Acting HPD chief opposes using HPD money for Kealoha's payout

Acting HPD chief opposes using HPD money for Kealoha's payout
Updated: Jan. 24, 2017 at 1:47 PM HST
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HONOLULU (HawaiiNewsNow) - Honolulu's acting police chief is opposed to using $250,000 in police department funds for a severance payment to outgoing Police Chief Louis Kealoha, according to a letter obtained by Hawaii News Now.

In the letter sent out to HPD employees last week, acting Chief Cary Okimoto said the Honolulu Police Commission never consulted him before deciding to pay out the money. He didn't learn about the deal until it was already agreed to, he said.

"For the record, I am opposed to the use of department monies to fund the severance payment," Okimoto said, in the letter.

"As the leaders of this department, we have the responsibility to do what is best for the community and for all of our employees. We have an obligation to the public to maintain public safety and public services, and we will not take any action that could be detrimental to either."

The controversial payout to Kealoha is in addition to his retirement pay and medical coverage.

Kealoha, who is a suspect in an FBI investigation into public corruption, has been on paid leave since receiving a target letter from federal authorities in mid-December.

Earlier this month, the police commission voted 5-to-1 to pay Kealoha instead of firing him. The agreement was made after Kealoha's attorney threatened the commission with a lawsuit.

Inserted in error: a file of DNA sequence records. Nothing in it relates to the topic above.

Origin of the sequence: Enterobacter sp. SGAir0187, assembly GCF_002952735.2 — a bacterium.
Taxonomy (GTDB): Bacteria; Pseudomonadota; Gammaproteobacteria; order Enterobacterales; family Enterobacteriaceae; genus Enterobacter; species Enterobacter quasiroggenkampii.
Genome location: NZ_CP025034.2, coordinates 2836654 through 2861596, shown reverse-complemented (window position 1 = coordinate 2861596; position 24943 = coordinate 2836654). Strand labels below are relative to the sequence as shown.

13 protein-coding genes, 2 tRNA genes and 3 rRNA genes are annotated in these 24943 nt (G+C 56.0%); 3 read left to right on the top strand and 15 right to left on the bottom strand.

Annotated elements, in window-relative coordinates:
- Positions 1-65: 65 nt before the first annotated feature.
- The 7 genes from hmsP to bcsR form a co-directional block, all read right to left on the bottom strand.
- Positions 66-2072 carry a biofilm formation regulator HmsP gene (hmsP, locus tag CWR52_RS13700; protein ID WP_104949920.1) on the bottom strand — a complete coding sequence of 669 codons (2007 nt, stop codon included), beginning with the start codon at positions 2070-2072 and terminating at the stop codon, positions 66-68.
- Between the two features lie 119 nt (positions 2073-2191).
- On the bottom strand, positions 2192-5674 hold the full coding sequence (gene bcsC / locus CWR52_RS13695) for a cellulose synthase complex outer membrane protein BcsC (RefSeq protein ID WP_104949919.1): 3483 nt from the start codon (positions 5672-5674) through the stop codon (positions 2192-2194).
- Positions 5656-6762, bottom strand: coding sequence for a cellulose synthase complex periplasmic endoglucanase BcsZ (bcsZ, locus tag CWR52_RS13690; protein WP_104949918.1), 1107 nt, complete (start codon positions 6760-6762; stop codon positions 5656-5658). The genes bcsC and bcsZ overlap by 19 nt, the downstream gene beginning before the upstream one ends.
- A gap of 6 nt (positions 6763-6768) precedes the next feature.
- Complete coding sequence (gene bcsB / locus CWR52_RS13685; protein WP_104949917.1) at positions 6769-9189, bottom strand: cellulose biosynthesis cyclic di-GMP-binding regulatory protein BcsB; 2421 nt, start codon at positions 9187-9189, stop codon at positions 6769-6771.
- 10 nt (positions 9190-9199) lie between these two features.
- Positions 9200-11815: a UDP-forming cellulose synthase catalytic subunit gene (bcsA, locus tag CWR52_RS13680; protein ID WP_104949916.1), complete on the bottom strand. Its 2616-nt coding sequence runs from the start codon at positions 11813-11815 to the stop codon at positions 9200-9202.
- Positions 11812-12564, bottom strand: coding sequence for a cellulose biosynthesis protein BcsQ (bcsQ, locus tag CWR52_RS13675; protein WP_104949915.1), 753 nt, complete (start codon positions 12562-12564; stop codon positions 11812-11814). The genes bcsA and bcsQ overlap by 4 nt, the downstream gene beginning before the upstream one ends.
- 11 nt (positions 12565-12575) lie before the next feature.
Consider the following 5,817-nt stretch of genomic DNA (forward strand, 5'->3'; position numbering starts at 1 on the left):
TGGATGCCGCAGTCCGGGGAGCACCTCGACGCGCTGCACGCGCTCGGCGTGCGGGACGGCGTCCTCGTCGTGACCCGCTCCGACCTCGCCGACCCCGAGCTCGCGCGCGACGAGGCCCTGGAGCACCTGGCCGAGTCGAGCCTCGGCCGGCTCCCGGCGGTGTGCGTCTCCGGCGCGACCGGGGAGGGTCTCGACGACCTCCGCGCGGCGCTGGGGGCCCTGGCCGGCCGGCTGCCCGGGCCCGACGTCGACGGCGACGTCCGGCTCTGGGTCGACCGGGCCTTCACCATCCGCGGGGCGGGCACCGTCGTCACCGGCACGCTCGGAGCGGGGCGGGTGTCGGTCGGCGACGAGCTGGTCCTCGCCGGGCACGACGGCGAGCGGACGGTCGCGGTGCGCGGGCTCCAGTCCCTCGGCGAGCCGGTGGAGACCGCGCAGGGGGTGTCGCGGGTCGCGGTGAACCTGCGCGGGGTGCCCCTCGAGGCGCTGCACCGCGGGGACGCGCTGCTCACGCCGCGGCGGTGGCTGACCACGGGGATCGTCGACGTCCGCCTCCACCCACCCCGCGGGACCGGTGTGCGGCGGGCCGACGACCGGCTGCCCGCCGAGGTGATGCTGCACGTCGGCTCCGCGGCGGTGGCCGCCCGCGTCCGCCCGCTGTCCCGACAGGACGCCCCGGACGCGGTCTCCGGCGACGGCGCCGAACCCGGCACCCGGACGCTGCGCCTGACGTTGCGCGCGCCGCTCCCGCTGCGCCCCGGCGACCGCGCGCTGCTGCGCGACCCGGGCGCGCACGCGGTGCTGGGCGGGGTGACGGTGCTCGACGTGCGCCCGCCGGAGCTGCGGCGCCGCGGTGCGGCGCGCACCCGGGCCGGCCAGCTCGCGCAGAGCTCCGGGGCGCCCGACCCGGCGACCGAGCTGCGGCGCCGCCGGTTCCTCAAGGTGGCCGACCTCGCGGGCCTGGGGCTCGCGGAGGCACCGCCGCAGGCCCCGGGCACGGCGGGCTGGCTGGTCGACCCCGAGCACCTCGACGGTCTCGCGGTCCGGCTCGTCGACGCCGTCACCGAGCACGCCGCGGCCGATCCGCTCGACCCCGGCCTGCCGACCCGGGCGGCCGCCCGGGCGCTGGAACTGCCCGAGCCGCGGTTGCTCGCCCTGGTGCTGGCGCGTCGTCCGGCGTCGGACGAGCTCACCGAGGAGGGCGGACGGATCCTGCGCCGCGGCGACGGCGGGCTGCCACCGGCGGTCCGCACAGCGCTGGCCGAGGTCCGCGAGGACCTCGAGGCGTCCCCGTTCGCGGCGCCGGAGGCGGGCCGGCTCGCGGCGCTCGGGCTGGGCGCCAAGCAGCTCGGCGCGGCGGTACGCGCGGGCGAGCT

Some argue that the $250,000 payment is cheaper than paying him the remaining two years on his term. But critics of the deal say Kealoha does not have a contract and that the FBI target letter justifies termination, without anything more than his retirement and pension benefits.

Okimoto's letter to the department's 2,700 police officers and civilian employees makes it clear that he believes using HPD money to pay off Kealoha will hurt all taxpayers.

The city's police commission has the power to review HPD's budget and make recommendations, but the commission is not allowed to allocate funds, which is why the Kealoha deal has some doubly concerned. The charter specifically bars the civilian oversight group from interfering with the administrative affairs of the department.

This story will be updated.

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